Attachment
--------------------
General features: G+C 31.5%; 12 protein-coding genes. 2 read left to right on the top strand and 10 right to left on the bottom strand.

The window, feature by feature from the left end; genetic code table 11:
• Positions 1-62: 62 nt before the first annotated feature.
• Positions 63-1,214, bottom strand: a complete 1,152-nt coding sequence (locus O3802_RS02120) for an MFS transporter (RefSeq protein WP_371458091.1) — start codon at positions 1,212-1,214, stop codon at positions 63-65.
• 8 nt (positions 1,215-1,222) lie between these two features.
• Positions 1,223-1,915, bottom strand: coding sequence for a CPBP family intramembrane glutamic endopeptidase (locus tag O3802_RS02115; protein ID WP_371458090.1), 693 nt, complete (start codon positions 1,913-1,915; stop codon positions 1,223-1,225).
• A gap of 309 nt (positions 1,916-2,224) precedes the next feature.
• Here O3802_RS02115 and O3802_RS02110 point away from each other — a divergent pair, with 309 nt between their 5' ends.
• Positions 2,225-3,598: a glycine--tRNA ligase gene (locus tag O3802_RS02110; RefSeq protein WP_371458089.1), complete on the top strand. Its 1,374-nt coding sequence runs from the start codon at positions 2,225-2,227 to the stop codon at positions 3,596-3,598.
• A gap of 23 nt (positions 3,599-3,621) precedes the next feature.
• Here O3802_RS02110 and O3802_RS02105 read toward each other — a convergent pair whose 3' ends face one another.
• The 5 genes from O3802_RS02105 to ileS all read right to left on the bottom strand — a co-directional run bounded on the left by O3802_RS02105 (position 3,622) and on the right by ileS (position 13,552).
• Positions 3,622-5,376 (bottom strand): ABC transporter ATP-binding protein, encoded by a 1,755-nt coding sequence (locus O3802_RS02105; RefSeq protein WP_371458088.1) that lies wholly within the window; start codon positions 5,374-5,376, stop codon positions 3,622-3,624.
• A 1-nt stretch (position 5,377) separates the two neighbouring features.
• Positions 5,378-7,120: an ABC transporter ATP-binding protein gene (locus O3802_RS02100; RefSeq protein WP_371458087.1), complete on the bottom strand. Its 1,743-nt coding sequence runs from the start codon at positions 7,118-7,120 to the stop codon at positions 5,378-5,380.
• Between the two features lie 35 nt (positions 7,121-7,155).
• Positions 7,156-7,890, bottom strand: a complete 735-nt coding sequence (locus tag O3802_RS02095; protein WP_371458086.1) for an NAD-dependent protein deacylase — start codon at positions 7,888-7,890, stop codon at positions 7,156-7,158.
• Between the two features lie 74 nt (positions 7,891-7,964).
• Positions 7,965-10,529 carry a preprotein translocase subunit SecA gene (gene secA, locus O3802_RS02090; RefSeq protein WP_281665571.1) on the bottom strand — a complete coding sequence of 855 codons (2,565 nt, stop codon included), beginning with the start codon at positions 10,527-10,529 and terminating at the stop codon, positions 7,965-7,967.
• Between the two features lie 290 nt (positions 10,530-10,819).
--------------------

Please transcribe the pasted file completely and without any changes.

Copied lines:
General features: G+C 31.5%; 12 protein-coding genes. 2 read left to right on the top strand and 10 right to left on the bottom strand.

The window, feature by feature from the left end; genetic code table 11:
• Positions 1-62: 62 nt before the first annotated feature.
• Positions 63-1,214, bottom strand: a complete 1,152-nt coding sequence (locus O3802_RS02120) for an MFS transporter (RefSeq protein WP_371458091.1) — start codon at positions 1,212-1,214, stop codon at positions 63-65.
• 8 nt (positions 1,215-1,222) lie between these two features.
• Positions 1,223-1,915, bottom strand: coding sequence for a CPBP family intramembrane glutamic endopeptidase (locus tag O3802_RS02115; protein ID WP_371458090.1), 693 nt, complete (start codon positions 1,913-1,915; stop codon positions 1,223-1,225).
• A gap of 309 nt (positions 1,916-2,224) precedes the next feature.
• Here O3802_RS02115 and O3802_RS02110 point away from each other — a divergent pair, with 309 nt between their 5' ends.
• Positions 2,225-3,598: a glycine--tRNA ligase gene (locus tag O3802_RS02110; RefSeq protein WP_371458089.1), complete on the top strand. Its 1,374-nt coding sequence runs from the start codon at positions 2,225-2,227 to the stop codon at positions 3,596-3,598.
• A gap of 23 nt (positions 3,599-3,621) precedes the next feature.
• Here O3802_RS02110 and O3802_RS02105 read toward each other — a convergent pair whose 3' ends face one another.
• The 5 genes from O3802_RS02105 to ileS all read right to left on the bottom strand — a co-directional run bounded on the left by O3802_RS02105 (position 3,622) and on the right by ileS (position 13,552).
• Positions 3,622-5,376 (bottom strand): ABC transporter ATP-binding protein, encoded by a 1,755-nt coding sequence (locus O3802_RS02105; RefSeq protein WP_371458088.1) that lies wholly within the window; start codon positions 5,374-5,376, stop codon positions 3,622-3,624.
• A 1-nt stretch (position 5,377) separates the two neighbouring features.
• Positions 5,378-7,120: an ABC transporter ATP-binding protein gene (locus O3802_RS02100; RefSeq protein WP_371458087.1), complete on the bottom strand. Its 1,743-nt coding sequence runs from the start codon at positions 7,118-7,120 to the stop codon at positions 5,378-5,380.
• Between the two features lie 35 nt (positions 7,121-7,155).
• Positions 7,156-7,890, bottom strand: a complete 735-nt coding sequence (locus tag O3802_RS02095; protein WP_371458086.1) for an NAD-dependent protein deacylase — start codon at positions 7,888-7,890, stop codon at positions 7,156-7,158.
• Between the two features lie 74 nt (positions 7,891-7,964).
• Positions 7,965-10,529 carry a preprotein translocase subunit SecA gene (gene secA, locus O3802_RS02090; RefSeq protein WP_281665571.1) on the bottom strand — a complete coding sequence of 855 codons (2,565 nt, stop codon included), beginning with the start codon at positions 10,527-10,529 and terminating at the stop codon, positions 7,965-7,967.
• Between the two features lie 290 nt (positions 10,530-10,819).